NEW YORK (MainStreet)A myriad of factors contribute to the cost of gasoline, which is why consumers see price fluctuations when they go to different pumps or pay less when they travel to other states. And as people get ready to hit the road for July 4 getaways, they're ever eager to know how badly they're going to get dinged at the gas station.
Gasoline is derived from crude oil, which affects 63% of the cost. Crude oil prices fluctuate often from issues arising from supply and demand by the sellers and buyers in the market and political turmoil, said David Zahn, vice president of marketing for FuelQuest, a Houston-based software company that manages supply chain for suppliers and purchasers of fuel such as FedEx and UPS.
The cost to refine crude oil or to produce it into gasoline contributes another 16% while distribution, marketing and retailing make up another 10%.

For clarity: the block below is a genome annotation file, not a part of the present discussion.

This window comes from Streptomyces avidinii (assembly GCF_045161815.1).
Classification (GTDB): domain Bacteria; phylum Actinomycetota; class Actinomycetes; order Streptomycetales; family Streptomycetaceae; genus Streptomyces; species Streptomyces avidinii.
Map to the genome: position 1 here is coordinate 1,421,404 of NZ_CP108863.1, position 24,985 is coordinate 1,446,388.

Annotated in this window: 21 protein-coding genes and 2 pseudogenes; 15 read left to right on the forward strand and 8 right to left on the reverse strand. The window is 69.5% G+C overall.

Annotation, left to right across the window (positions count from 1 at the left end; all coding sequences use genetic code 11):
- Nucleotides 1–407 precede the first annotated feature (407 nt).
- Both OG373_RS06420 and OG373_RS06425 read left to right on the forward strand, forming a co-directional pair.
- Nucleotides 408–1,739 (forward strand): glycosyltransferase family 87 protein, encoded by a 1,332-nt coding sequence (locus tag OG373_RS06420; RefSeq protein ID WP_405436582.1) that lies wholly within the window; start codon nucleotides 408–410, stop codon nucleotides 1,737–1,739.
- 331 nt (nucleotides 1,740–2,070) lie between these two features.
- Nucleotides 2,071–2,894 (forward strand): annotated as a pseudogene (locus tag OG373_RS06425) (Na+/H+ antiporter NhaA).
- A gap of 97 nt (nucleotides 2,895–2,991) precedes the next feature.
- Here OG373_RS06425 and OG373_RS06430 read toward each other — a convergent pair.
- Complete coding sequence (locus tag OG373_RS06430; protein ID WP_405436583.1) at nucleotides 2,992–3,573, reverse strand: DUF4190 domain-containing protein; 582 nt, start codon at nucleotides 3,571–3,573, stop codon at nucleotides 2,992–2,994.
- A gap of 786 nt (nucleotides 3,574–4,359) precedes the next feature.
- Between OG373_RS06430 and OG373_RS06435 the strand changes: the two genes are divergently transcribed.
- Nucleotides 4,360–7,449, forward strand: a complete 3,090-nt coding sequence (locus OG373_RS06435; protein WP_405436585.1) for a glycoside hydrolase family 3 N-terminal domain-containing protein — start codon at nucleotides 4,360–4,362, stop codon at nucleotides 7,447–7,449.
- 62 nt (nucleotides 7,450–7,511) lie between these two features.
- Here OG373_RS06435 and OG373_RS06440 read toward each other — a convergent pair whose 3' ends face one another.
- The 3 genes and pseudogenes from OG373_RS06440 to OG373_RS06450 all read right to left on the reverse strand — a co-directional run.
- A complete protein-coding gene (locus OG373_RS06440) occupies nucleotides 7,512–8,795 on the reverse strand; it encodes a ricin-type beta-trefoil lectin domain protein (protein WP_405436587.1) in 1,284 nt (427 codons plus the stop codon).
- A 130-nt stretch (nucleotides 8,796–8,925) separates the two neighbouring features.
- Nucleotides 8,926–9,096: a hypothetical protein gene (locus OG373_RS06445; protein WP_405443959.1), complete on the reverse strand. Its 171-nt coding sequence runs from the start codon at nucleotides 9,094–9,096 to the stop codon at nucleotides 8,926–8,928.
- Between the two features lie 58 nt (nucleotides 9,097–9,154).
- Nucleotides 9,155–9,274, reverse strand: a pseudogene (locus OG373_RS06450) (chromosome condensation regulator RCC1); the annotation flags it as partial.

The proximity to where the refineries are located also factors into the price, said Brian Milne, energy editor and product manager for Schneider Electric. The cost decreases when consumers live closer to refineries, because there is more availability and transportation costs are lower, he said.
"A refiner situated by low cost crude oil supply offers the greatest discount for a US driver," said Milne.
The remaining 11% is derived from federal and state taxes. The current federal tax rate is 18.4 cents per gallon. Since each state determines its own tax rate, the retail price can vary widely. The average rate is 23.5 cents currently, said Zahn. In California, consumers pay 48.7 cents in taxes for gasoline, while residents in Alaska pay only 8 cents, he said.
Some states such as California are also required to sell a fuel type that has greater environmental restrictions due to pollution issues, said Milne. The stricter environmental regulations can ramp up the cost of manufacturing gasoline in those states.